* As I am, however, dealing with the question of economy, pure and simple, it is, as regards that question alone, that I maintain that the economy, which is sought to be obtained by a system of distrust, is likely to result in increased expense. For example, take any one of the great Offices of State. If every item of their expenditure is to be supervised by other Departments, there is great expense in this supervision; and there is no impulse given to the heads of the office to regard economy in their expenditure, as a thing for which they are responsible, and for effecting which they are to have the entire credit. If, on the other hand, they are intrusted, to a certain extent, with the control of their own expenses, they are more likely to have a pride in keeping those expenses within due bounds, and at the same time they will always have a great care not to impair the efficiency of their respective offices, which is, naturally, the first thing which a Department looks to, and ought to look to.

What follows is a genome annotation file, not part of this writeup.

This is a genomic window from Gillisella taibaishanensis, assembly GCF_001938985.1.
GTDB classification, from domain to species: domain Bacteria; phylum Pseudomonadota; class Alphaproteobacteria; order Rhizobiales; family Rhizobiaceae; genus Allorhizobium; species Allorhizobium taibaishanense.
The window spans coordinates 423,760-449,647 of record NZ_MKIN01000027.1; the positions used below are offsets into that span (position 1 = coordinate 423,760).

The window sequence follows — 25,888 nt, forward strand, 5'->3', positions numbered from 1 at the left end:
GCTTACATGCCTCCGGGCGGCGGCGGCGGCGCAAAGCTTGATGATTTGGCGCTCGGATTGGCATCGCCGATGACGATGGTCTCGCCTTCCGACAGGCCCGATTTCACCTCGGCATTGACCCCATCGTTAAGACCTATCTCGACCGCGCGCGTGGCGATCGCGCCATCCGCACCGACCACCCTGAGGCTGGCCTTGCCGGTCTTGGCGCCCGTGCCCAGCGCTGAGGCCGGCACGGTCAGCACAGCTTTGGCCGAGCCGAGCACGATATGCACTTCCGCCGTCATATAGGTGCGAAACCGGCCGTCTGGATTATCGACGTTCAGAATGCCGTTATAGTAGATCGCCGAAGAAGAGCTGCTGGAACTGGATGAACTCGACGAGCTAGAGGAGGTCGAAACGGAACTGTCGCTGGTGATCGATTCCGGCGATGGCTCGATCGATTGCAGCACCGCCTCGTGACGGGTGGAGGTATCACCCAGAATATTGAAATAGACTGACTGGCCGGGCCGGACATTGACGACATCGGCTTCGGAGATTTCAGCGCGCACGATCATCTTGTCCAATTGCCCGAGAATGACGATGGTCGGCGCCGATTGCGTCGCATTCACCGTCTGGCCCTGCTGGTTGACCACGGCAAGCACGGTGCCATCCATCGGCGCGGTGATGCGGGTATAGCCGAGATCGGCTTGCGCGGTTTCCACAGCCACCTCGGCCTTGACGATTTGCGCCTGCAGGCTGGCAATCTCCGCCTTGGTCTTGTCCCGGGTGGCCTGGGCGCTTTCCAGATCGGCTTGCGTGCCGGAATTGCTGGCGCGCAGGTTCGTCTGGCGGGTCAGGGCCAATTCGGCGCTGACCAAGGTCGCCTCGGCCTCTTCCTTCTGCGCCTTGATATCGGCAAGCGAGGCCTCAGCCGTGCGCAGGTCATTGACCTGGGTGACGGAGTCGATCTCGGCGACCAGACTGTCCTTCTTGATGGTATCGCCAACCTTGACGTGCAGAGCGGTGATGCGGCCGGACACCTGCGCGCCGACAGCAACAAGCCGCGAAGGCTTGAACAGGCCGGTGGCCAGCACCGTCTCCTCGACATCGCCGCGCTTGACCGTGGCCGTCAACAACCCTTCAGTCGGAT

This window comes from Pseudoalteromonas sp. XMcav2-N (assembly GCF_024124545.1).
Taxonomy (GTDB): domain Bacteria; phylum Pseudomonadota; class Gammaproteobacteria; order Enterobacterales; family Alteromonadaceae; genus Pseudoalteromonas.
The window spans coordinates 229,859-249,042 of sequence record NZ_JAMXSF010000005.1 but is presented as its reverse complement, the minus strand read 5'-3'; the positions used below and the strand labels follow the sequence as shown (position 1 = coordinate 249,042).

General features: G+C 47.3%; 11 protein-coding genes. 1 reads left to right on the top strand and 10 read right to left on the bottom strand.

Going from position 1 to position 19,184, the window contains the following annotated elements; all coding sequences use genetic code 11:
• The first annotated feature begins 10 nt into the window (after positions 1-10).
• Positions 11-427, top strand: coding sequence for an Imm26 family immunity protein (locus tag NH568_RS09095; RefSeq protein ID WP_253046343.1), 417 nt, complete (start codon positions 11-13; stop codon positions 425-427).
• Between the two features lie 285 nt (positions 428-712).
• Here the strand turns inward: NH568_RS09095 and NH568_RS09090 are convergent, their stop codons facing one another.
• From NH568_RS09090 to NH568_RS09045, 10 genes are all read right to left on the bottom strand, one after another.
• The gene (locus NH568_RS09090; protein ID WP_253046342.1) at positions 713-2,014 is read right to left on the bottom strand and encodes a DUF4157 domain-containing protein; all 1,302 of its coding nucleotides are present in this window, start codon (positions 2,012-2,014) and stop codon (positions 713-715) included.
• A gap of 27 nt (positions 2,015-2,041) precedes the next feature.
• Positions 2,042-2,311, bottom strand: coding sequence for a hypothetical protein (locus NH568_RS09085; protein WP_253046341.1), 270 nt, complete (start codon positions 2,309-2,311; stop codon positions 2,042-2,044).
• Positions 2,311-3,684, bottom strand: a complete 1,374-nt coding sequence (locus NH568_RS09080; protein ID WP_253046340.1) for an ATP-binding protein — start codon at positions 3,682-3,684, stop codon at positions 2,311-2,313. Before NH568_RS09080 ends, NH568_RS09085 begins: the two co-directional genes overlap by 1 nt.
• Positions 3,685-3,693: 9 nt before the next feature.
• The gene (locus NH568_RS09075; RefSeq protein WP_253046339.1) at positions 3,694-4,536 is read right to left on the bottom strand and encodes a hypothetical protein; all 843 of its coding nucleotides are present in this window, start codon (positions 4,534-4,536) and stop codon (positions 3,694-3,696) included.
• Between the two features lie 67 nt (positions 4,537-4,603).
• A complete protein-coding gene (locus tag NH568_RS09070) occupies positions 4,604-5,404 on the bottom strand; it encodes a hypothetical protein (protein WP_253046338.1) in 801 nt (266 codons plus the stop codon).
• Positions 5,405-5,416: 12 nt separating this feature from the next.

• No person, who has not had any experience of the effect of ridiculous supervision as regards small matters of expense in public offices, can imagine how much loss of valuable time, and increase of worry are occasioned by this interference-as for instance, when it descends into such particulars (not imaginary) as this-Whether, in the opinion of one office, a broom is sufficiently worn out by use in another office to make it necessary that a new broom should be provided. Moreover, and this is no small point, men's dignity is hurt by being obliged to deal with these absurdly trivial questions; and a man, perhaps one in high authority, curses in his heart the having taken service with an


employer who thinks fit to vex him, and take up his time with questions of this nature.